Pedigreed Pottery Once Imported from Unaka Mountains Residents
In 1929, Helen Jackson, a former resident of the Southern mountains and a current resident of Brooklyn, NY, had cautious words to describe the Southerners she loved so much. They supplied her business with high quality pedigreed mountain pottery: “I love my mountain people," she said, "and I don't want to call them illiterate. They just haven't had the advantage of an education."
Jackson routinely traveled to the Unaka Mountains and returned with ware for her New York business. The majority of it was used to make lamp bases with parchment shades that she designed herself.
This mountain range, along the Tennessee-North Carolina border, supplied fine clay for the potters whose work sheds were dotted in all directions throughout the region that she had known since childhood. She, like the other children of the region, always took great delight in watching her talented neighbors at work.
"My lamps are pedigreed lamps," she explained, ''They're made of the same clay that was used by the famous Josiah Wedgwood & Sons, a firm known for making highly prized ware. I even have the log made by the Wedgwood firm that was sent to America from England in 1767."
The rich veins of clay in those mountains had been known to the Cherokee Indians, who inhabited the region years before any white settlers arrived. The Indians made use of it for their own purposes and when the first white colonists arrived, they quickly learned of the presence of this superior clay. The fame of their products spread not only throughout the colonies but also to England, with the result that Wedgwood sent representatives to America to obtain five tons of the prized clay.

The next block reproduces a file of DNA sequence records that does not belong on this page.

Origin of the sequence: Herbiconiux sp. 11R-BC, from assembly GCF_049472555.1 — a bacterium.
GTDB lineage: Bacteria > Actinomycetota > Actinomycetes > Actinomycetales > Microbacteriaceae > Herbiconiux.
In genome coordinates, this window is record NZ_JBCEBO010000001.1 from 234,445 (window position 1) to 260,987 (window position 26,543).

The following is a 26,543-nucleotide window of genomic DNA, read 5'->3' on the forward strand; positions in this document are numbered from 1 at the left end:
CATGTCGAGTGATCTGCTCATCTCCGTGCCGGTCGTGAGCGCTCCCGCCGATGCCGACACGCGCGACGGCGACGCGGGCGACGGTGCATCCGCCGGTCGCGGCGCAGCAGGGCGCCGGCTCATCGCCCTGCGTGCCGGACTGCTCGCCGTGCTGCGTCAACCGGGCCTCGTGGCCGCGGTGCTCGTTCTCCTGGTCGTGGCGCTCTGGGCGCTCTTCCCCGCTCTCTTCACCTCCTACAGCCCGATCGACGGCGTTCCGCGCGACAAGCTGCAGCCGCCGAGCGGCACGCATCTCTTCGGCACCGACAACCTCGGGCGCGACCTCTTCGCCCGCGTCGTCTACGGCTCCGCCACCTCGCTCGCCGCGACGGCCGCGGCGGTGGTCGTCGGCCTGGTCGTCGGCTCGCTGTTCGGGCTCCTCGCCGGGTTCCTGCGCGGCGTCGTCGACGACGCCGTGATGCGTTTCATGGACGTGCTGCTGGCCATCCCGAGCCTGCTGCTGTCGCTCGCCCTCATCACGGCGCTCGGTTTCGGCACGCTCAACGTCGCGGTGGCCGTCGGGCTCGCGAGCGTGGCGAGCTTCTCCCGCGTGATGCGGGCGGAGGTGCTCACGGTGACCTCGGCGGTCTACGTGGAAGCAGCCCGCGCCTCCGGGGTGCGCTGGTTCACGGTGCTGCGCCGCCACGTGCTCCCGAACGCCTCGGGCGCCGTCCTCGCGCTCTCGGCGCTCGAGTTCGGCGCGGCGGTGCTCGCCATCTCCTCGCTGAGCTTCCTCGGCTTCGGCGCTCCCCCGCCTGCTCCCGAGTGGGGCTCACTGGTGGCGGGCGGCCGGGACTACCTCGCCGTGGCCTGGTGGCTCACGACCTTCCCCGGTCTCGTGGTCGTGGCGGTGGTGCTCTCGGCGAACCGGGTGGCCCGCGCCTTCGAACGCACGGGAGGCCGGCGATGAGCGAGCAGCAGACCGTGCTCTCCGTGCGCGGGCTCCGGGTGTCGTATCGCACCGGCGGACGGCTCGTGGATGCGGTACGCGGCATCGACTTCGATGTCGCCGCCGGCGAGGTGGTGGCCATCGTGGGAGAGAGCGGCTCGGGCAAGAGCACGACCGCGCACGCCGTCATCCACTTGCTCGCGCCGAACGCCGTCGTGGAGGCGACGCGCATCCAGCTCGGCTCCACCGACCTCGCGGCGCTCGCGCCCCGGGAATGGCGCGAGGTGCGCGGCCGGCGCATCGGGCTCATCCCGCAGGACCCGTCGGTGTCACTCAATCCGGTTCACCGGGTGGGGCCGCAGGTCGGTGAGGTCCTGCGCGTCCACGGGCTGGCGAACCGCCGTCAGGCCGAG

English potters migrated to the new clay fields and the inhabitants of the district were the descendants of those early settlers. They used the same primitive method that their ancestors relied upon, such as weighing out clay by using a bucket of stone for a weight.
The ancient kick-wheel of centuries past was still the preferred choice of mountaineer potters and each piece was burned in wood-fired kilns. "My potters don't want new methods," declared Mrs. Jackson. "They say that power-wheels would spoil their product because they shape a vase as much with their feet as with their hands, feeling their product as they made it. It is this individual attention to each piece that gives this unique pottery its own particular charm. Each article is different from the rest."
Many shapes such as "Bible" pitchers were made by the potters when Mrs. Jackson first began studying their work. Many of the shapes were evidently traditional, having continually been handed down from parent to offspring.
Helen Jackson Displays Her Unaka Mountain Pottery Products in 1929
The colors of the vases were particularly delightful because no kiln full of pottery ever came out the same; each vase took on different coloring, depending on its nearness to the open flame. From the same firing, one vase would emerge as bright red, another streaked with brown and a third having dark red with green shadings. The possibilities were beautifully endless.
Mrs. Jackson carefully named all her lamps. "The Widow" was a dark, metallic vase with a shade of black and gray. "The Cedars" came out red, yellow and green-white, showing slim evergreens pointing upward on the shade. Many of her designs were taken from the subtle effects in pieces of chintz (glazed calico textiles) she had chosen.
"The Fountain," in red and cream, displayed a red vase with a creamy shade, each panel showing a spraying fountain. Mrs. Jackson had some huge porch vases that stood several feet high, beverage bottles with pinched in sides that made them easy to handle, cups to match, corncob stoppers, lovely long-necked pitchers, flower vases and a dazzling variety of sizes and shapes in lamps."
Mrs. Jackson concluded by saying: "I have the added advantage of being adaptable for seasonable usage. There were autumn colors, those suggestive of winter holidays and others reminiscent of summer's glory."